Andropause or Testosterone Deficiency Syndrome: A Helpful Guide to Male Menopause
Andropause is a syndrome caused by a decrease in testosterone levels in men due to age. Not all men suffer from this disorder, but its symptoms and signs can adversely affect the daily lives of many men. Find out everything you need to know about andropause: What it is, its symptoms, at what age it begins, how to detect if you suffer from andropause, how long it lasts, diagnosis, treatment, tips for coping.
What is Andropause? Definition and concept
Andropause, also called male menopause is a disorder that can occur in men as they age over 50. Andropause is defined as a decrease in the production of testosterone, a male hormone that is produced in the testicles and adrenal glands and performs estrogen-like functions in women. This decline in testosterone involves mood swings and other emotional, sexual, and physiological symptoms that can range from mild to moderate and can negatively affect the daily lives of many men.
Testosterone is a male hormone that, in addition to generating sexual desire, has other important functions: it plays a role in development since it causes changes in puberty, allows maintaining physical and mental energy, maintains muscle mass, regulates the fight-flight response among other functions.
Find out more about andropause in the following video:
At what age does andropause begin?
The highest testosterone levels are in your 20s. From age 30, testosterone levels begin to decrease by about 1% per year and andropause usually begins around age 50.
Not all men experience this drop in testosterone, but at age 70 it is possible that your testosterone levels may be at 50% of what they were in your 20s.
What is premature andropause? Some conditions can cause this drop in testosterone to occur earlier or more abruptly, such as certain medical conditions or poor lifestyle habits. Steroid abuse can also precipitate male menopause.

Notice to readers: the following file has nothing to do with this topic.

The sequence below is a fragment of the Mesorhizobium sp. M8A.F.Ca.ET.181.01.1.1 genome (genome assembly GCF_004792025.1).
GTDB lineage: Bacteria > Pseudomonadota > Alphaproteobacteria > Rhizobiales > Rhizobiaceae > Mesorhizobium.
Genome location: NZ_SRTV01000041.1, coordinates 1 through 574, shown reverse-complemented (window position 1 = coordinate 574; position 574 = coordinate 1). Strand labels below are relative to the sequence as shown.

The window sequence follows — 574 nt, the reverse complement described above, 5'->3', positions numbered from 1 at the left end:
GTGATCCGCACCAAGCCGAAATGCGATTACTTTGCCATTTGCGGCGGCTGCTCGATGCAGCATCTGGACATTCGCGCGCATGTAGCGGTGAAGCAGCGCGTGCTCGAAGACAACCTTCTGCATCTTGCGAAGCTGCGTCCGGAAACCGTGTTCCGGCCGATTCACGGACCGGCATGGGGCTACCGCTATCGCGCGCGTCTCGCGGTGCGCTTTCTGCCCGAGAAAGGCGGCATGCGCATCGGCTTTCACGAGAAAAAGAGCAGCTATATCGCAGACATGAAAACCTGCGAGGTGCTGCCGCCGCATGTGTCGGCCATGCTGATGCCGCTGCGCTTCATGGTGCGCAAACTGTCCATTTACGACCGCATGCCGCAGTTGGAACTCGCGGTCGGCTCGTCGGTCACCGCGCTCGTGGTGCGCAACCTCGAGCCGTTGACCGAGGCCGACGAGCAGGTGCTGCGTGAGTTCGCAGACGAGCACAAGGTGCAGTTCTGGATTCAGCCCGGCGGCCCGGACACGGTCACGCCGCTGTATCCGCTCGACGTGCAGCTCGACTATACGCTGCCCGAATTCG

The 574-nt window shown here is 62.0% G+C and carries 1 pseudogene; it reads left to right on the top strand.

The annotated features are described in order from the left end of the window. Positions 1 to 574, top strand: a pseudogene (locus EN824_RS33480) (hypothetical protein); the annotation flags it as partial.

Testosterone and its relationship with andropause
Testosterone, although it is the male hormone, is not exclusive to them, but both men and women have estrogen (the female hormone) and testosterone in their bodies, only in different proportions.
Before puberty, testosterone levels are low and increase as you mature sexually. Testosterone causes typical puberty changes, such as increased muscle mass, increased body hair, changes in voice and in sexual functioning.
What is testosterone for?
- Maintains libido: Testosterone plays an essential role in maintaining sexual function and desire. This is its most well-known function, but not the only one. If your libido is lower than usual, it may be a sign of low testosterone or other condition. Some medications may decrease your libido. Low testosterone can also lead to problems with maintaining an erection (erectile dysfunction). It also influences the decline in sperm levels.
- Regulate mood: If your testosterone levels drop, you may feel depressed. You may feel sadness, emptiness, anxiety, irritability, anger, loss of interest. You may also have difficulty concentrating.
- Sleep regulation: Low levels of testosterone can contribute to sleep problems. It is in charge of regulating sleep patterns, and if it is low, you may suffer from insomnia (problems falling asleep and/or maintaining sleep). CogniFit has a scientifically validated insomnia control program that has been shown to be effective in improving sleep quality and sleep time.
- Contributes to bone density: Testosterone helps you keep your bones strong. With its decline, the bones are less dense and fragile and more likely to develop osteoporosis.
- Regulates body fat: Excess abdominal fat can be both a cause and a consequence of low testosterone levels. Obesity contributes to a decrease in this hormone, but also if your levels go down it is more likely to accumulate more fat in the abdominal area. In addition, an enzyme in your body’s fatty tissue converts testosterone into estrogen, causing male hormone levels to drop even further, resulting in a vicious circle.
How do I know if I have andropause?
What are the symptoms and signs of andropause? Andropause can cause a variety of symptoms and complications in men.
Psychological and psychosexual symptoms of andropause
- Mood changes
- Lack of libido and sexual desire
- Decreased self-confidence
- Problems concentrating
- Decreased motivation
Physiological symptoms of andropause